legislation protecting consumers in the event of care of the airline. Under the international Montreal
a delay did not exist prior to February 2005, it is Convention a passenger is entitled to compensation
not surprising that this emerged as the main new for damaged luggage. This passenger had complied
category in 2005. The second highest area of with the Montreal Convention’s requirement of filling
complaints related to lost, damaged or delayed in a Property Irregularity Report, and sending a letter
luggage (23%), complaints about which are governed of complaint within 7 days of receipt of the baggage.
by a separate piece of legislation. Complaints about The claim was initially ignored but following ECC
cancellation were the third highest category of Dublin’s intervention the value of the bag (€60)
travel complaint (17%), with denied boarding, also was refunded.
governed by the new EU Regulation, representing
3% of travel complaints received.
Four Spanish consumers expected to fly from Brussels
The majority of complaints received required detailed (Belgium) to Valladolid (Spain) with an Irish airline
provision of legislative information but not intervention. but the flight was cancelled due to an air traffic
Just over half of all cases dealt with related to controllers strike in France. The airline re-routed its
complaints from foreign residents against the two passengers to Girona (Spain), which is more than
main Irish airlines. In those cases that required 750 km away. No further assistance was offered once
direct intervention with the airline on behalf of the there. In order to reach their final destination, the
consumer (8.5%), ECC Dublin’s success rate was consumers hired a car with the hope of reimbursement
90%, securing approximately €9,000 in refunds afterwards. As no satisfactory reply was given by
and compensation for consumers. There was a the airline, the consumers contacted the Spanish
93% success rate in cases forwarded to Ryanair for ECC, which forwarded the complaint to ECC Dublin
consideration due to ongoing positive cooperation in order to contact the company on their behalf. As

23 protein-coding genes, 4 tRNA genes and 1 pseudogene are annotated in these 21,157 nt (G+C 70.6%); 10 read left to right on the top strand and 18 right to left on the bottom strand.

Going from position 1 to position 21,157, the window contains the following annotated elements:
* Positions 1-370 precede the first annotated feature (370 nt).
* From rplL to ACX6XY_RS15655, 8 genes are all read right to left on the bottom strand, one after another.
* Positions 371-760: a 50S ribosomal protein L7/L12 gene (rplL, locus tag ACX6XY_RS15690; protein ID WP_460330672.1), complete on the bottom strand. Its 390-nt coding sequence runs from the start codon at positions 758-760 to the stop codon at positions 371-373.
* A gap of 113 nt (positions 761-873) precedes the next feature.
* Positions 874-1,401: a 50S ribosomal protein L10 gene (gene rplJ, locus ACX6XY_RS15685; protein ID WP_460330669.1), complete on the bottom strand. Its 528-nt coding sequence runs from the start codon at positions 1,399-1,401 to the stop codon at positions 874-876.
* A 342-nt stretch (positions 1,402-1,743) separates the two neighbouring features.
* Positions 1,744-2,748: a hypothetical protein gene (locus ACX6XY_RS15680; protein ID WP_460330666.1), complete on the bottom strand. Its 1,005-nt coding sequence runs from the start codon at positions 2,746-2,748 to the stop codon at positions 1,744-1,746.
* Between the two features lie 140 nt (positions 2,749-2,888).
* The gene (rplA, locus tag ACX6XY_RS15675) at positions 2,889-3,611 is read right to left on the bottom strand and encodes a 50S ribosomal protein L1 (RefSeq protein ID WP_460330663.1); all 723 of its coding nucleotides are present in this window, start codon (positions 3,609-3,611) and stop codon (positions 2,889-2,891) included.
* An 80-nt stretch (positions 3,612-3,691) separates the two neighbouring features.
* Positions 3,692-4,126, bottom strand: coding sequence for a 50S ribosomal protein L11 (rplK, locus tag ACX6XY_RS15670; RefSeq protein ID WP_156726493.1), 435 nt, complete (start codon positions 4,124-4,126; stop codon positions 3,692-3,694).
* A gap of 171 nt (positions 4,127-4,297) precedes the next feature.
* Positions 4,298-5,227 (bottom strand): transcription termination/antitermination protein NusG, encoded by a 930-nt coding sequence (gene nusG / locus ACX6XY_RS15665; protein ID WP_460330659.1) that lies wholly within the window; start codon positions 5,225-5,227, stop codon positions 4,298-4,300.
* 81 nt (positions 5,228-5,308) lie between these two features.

with the company. a result of our intervention, the airline finally agreed
to reimburse all receipted expenses (€378.97), as per
The EU Regulation governing delays, cancellation their legal obligation under Regulation (EC) 261/2004.
and denied boarding is enforced in Ireland by the
Commission for Aviation Regulation and a meeting
was held with that body to discuss their newly A consumer from Luxembourg expected to fly with
appointed role in July. It was agreed that more detailed an Irish airline from Pisa (Italy) to Frankfurt (Germany)
cooperation would be developed after a review on but the flight was delayed and departure only took
work carried out by both organisations in 2005. place the following morning. The consumer incurred
a number of expenses during the waiting time,
including hotel accommodation. As the airline denied
any responsibility, the consumer contacted ECC
Luxembourg, who forwarded the complaint to ECC
Dublin. The airline was contacted and finally agreed
to reimburse all receipted expenses (€155), as per
their legal obligation under Regulation (EC) 261/2004.
EUROPEAN CONSUMER CENTRE DUBLIN ANNUAL REPORT 2005 9
An Irish consumer purchased two cameras and
numerous accessories online with a French web trader.
The cameras arrived but only some of the accessories
were delivered. The consumer contacted the company
who offered her a refund for everything if she returned
them. She did not accept this solution as she was
happy with the purchases she had received and
wanted to receive the missing items. She contacted
distance selling ECC Dublin who forwarded the case to ECC Kehl
(France) for direct intervention with the company.
‘Distance selling’ complaints also increased from 9% At that stage the company no longer had the items